Conclusions: The S-MMSE and the IQCODE were individually poor at detecting CIND and dementia after a nonaphasic first-ever stroke. The combination was useful in detecting dementia but it does not replace the need for detailed neuropsychological tests.
Objectives: To outline the development, structure, data assumptions, and application of an Australian economic model for stroke (Model of Resource Utilization, Costs, and Outcomes for Stroke [MORUCOS]).
Methods: The model has a linked spreadsheet format with four modules to describe the disease burden and treatment pathways, estimate prevalence-based and incidence-based costs, and derive life expectancy and quality of life consequences. The model uses patient-level, community-based, stroke cohort data and macro-level simulations. An interventions module allows options for change to be consistently evaluated by modifying aspects of the other modules. To date, model validation has included sensitivity testing, face validity, and peer review. Further validation of technical and predictive accuracy is needed. The generic pathway model was assessed by comparison with a stroke subtypes (ischemic, hemorrhagic, or undetermined) approach and used to determine the relative cost-effectiveness of four interventions.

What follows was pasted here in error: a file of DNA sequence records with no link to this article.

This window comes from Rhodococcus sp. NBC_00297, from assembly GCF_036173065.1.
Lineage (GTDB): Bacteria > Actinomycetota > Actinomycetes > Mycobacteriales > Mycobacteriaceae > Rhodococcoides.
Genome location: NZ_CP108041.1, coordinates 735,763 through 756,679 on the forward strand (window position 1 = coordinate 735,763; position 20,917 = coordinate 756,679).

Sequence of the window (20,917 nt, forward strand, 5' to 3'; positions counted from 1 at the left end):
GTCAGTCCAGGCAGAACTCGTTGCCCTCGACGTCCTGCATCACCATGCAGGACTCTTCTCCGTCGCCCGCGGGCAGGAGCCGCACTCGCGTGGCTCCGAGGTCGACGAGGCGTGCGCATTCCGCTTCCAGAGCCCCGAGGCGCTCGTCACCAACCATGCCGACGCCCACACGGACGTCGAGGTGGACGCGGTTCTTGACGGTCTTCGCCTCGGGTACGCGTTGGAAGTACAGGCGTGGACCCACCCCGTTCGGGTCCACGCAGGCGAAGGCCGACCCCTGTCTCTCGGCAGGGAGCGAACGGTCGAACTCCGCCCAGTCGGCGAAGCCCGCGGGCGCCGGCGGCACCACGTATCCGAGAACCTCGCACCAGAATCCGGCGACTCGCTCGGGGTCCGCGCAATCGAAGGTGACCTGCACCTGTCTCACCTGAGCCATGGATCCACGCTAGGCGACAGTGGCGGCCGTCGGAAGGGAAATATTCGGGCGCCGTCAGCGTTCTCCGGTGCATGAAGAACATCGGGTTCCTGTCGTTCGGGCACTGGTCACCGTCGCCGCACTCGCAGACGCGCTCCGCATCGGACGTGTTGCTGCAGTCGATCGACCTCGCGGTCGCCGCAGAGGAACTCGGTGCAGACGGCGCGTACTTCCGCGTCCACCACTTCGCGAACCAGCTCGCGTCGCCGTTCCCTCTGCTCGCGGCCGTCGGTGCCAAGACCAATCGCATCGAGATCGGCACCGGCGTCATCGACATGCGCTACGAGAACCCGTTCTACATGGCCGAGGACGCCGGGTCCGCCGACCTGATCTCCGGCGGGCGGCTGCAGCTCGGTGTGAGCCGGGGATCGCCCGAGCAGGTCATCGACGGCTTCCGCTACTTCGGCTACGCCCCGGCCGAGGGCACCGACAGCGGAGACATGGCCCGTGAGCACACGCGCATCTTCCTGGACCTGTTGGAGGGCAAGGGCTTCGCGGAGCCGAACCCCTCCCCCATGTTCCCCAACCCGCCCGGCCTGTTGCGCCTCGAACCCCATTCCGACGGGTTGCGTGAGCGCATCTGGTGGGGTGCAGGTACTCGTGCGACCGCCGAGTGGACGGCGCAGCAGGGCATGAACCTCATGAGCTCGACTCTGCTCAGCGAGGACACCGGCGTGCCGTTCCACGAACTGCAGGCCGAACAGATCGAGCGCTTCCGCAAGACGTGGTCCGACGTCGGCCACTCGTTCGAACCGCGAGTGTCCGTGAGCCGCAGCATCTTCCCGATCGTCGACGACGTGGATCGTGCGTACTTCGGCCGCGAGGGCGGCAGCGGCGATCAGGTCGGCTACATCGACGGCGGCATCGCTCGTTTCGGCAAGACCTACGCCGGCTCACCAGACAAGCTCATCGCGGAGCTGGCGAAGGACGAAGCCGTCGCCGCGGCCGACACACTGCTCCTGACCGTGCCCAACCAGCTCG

Results: The generic pathway model produced lower costs compared with a subtypes version (total average first-year costs/case AUD$15,117 versus AUD$17,786, respectively). Optimal evidence-based uptake of anticoagulation therapy for primary and secondary stroke prevention and intravenous thrombolytic therapy within 3 hours of stroke were more cost-effective than current practice (base year, 1997).
Conclusions: MORUCOS is transparent and flexible in describing Australian stroke care and can effectively be used to systematically evaluate a range of different interventions. Adjusting results to account for stroke subtypes, as they influence cost estimates, could enhance the generic model.